Software allocates bridge resources to each FPM instance admitted for execution. Such allocations are an important aspect of the present system. It is by controlling how each thread accesses the bridge resources that QOS contracts can be honored.
FIG. 4 shows the use of FPMs to implement a two client conference with just a single (audio) channel, where client A 30 and client B 32 communicate via the bridge 10. Two FPMs 34, 36 are used for receiving audio information and two FPMs 38, 40 are used for transmitting audio information. Flows 42 carry data to/from the bridge and interconnect the FPMs for a given channel. Data is processed in a pipeline, arriving from the network and traveling on flows through a sequence of FPMs.
FPMs are allowed to have more than one input and output port. A port is an end-point for communication over a flow. It is associated with a particular thread, running on either the bridge or a multimedia terminal. FIG. 5 shows four examples of multiport FPMs: a Convert FPM 44 having a single input and output port; a Synchronize FPM 46 having two input ports and two output ports; a combine FPM 48 having two input ports and a single output port; and a select FPM 50 having two input ports and a single output port. Each FPM also has control and feedback ports for interacting with the bridge service (not shown).
The FPM/flow model requires extensions to the bridge service API and state information as previously presented. Data structures for a channel, flow and FPM/Thread are as follows:
Channel Data Structure
1. channel identifier
2. channel type (e.g., audio, video, data, animation, etc.)
3. owner (e.g., group identifier)
4. list of flows (flow identifiers)
5. list of FPMs (module identifiers)
Flow Data Structure
1. flow identifier
2. owner (default is group)
3. source (host/thread/port)
4. sink (host/thread/port)
5. network VC information (e.g., ATM address, unicast or multicast VC)
6. QOS (contract type, traffic and performance)
FPM/Thread Data Structure
1. module identifier
2. owner (default is group)
3. control/event ports
4. list of input ports
5. list of output ports
6. operating parameters
7. resource handles (a "ticket" allowing access to allocated bridge resources)
Access to the above items is achieved by extending the API with the following parameterized calls: (1) create and destroy a channel; (2) join and leave a channel; and (3) set and get channel attributes.
The FPM/flow model aims to simplify the process of translating a client's requirements for service quality and bridge functions in terms of actual resource needs. As mentioned, resources are allocated so that a thread can execute an instance of an FPM. In the bridge, these resources (represented in FIG. 6) are memory 52, DSPs 54, CPUs 56, internal and external bus/network access 58. Other resources used to transport or process data may also be allocated, e.g., switches.
FIG. 6 shows the components of the software architecture needed for resource management within a bridge. Access to the bridge is by way of the Bridge Service 60, which passes requests on to the resource management system. There are three levels of resource management, the lowest being the individual resource schedulers 62, which allow access to resources by those FPMs admitted for execution. A resource scheduler selects from amongst waiting FPMs according to a scheduling policy. In order to allow performance constraints to be satisfied, a scheduling algorithm of the type used in fast packet switches is employed, i.e., support for priority and time deadlines. At the middle level are three controllers, defined for synchronization 64, combination 66, and transformation 68 FPMs, one for each of the three types of processing that the bridge implements. These keep track of the available FPMs and can estimate their resource requirements for a given parameter and traffic set. At the top level is the QOS Manager 70. This can be viewed as a higher-level scheduler which performs admission control and coordinates resource access. A resource handle is an identifier issued by the QOS Manager 70 for use by an FPM to gain access to a particular resource. This is achieved by presenting the handle to the appropriate resource scheduler 62. At the same level as the QOS Manager 70 is the Reservation Manager 72, which allows longer term management by handling advance reservation of bridge resources.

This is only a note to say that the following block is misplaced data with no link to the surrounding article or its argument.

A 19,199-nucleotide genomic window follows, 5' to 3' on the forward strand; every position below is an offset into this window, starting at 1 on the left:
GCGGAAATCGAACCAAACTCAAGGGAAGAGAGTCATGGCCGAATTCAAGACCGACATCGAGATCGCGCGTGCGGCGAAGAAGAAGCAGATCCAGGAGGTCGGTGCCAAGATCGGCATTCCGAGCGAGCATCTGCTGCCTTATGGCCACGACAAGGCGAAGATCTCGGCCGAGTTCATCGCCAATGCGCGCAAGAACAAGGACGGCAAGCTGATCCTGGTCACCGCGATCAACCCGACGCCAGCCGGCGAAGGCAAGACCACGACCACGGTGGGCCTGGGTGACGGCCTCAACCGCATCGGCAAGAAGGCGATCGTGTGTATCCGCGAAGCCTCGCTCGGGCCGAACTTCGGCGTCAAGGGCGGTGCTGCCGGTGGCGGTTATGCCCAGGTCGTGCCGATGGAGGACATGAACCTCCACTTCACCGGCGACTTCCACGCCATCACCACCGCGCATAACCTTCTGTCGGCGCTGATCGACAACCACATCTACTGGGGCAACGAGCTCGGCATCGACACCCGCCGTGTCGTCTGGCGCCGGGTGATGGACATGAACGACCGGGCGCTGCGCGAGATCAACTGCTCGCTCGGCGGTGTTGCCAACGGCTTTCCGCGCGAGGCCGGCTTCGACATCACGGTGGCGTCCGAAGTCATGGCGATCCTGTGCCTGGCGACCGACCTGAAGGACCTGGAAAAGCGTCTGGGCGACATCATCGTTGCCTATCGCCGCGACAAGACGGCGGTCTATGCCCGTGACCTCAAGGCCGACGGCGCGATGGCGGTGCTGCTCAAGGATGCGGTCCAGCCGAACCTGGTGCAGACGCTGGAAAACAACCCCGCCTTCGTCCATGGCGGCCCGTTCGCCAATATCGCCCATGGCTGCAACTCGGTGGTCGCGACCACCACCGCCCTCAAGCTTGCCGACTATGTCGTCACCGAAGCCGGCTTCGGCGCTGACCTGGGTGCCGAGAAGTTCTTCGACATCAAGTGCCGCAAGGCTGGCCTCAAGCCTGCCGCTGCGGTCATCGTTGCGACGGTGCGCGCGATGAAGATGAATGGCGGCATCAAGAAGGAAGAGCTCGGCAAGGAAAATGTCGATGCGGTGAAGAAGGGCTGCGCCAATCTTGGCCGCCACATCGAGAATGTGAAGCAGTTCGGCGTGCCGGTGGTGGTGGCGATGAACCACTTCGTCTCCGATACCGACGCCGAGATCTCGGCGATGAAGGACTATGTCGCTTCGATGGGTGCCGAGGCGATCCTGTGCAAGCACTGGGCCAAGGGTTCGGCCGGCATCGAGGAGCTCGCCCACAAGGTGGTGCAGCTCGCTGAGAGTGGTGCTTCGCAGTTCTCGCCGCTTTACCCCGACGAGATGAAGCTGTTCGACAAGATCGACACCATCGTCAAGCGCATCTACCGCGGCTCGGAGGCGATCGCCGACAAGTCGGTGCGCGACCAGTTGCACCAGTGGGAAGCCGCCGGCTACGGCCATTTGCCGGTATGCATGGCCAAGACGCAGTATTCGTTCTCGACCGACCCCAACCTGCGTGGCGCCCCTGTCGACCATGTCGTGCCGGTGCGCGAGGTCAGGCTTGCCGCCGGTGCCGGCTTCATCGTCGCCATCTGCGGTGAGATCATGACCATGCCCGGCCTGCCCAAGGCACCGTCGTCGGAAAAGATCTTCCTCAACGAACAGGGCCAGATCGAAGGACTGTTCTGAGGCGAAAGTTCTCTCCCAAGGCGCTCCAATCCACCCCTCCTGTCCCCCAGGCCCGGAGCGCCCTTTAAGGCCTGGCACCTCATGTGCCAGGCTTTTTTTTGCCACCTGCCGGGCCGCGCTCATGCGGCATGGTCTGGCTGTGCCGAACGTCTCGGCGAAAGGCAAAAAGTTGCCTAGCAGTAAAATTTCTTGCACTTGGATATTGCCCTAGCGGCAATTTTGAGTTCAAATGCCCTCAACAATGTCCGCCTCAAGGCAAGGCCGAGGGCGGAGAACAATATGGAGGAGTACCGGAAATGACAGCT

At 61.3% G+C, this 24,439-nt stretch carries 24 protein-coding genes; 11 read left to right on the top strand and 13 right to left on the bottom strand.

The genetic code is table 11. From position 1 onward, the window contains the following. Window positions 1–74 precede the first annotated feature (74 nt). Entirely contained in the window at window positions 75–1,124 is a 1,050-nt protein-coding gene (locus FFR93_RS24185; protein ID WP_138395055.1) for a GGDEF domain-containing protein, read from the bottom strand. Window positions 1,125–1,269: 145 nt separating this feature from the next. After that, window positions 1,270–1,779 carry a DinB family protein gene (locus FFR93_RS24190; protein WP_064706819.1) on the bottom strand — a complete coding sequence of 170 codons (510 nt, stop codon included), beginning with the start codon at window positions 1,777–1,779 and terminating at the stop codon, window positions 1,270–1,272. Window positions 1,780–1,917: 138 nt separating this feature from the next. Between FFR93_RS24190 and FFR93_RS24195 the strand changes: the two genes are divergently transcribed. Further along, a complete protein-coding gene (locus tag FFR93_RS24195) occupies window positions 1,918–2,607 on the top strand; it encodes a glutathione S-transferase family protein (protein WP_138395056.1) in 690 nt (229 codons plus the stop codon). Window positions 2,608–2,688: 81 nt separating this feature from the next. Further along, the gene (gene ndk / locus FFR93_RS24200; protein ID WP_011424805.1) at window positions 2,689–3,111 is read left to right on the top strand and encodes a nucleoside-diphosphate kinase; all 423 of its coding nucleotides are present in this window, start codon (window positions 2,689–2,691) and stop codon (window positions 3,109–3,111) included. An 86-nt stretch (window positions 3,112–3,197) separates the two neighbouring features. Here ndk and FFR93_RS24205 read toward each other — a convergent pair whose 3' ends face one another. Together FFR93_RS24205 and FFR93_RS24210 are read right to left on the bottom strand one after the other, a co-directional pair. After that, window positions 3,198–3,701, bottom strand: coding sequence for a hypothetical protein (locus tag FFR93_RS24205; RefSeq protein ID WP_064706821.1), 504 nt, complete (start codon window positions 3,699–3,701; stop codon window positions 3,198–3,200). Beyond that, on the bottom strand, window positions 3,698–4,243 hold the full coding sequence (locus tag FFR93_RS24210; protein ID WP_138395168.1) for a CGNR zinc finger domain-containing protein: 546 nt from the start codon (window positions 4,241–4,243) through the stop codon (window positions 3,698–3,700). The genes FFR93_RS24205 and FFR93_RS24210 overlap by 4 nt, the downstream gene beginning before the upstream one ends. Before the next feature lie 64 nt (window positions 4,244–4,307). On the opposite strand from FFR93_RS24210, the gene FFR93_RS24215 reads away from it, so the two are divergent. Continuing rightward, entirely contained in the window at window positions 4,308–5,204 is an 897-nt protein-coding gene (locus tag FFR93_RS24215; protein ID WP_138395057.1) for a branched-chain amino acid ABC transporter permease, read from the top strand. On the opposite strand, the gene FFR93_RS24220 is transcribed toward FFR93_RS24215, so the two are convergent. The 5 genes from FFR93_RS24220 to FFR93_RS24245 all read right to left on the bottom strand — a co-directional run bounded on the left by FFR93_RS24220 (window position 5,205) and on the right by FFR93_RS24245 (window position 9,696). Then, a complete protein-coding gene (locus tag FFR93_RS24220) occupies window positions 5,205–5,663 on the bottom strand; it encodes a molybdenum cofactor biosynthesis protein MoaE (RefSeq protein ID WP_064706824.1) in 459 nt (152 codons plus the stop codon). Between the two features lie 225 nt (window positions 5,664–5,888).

In order to explain the detailed interactions of the three levels of resource management, an example will be used. A three client audio-only conference and the various interactions necessary to realize it is shown in FIG. 7. The owner makes a request (1) to the Bridge Service 60 to create a client which we call Client A, and subsequently to create a group (2) that will have a total of three clients, a single audio channel, and which is to start immediately. The bridge service 60 allocates and initializes client and group data structures, returning an indication of success to Client A. Client A then requests (3) that the channel be created, and that a FPM for audio combination should be associated with it. If successful, the channel data structure and a FPM data structure (for the audio combination FPM) are created by the bridge service. Client A then requests (4) to join that channel, supplying the QOS parameters (i.e., the QOS specification) it expects for the flow to be received from the bridge.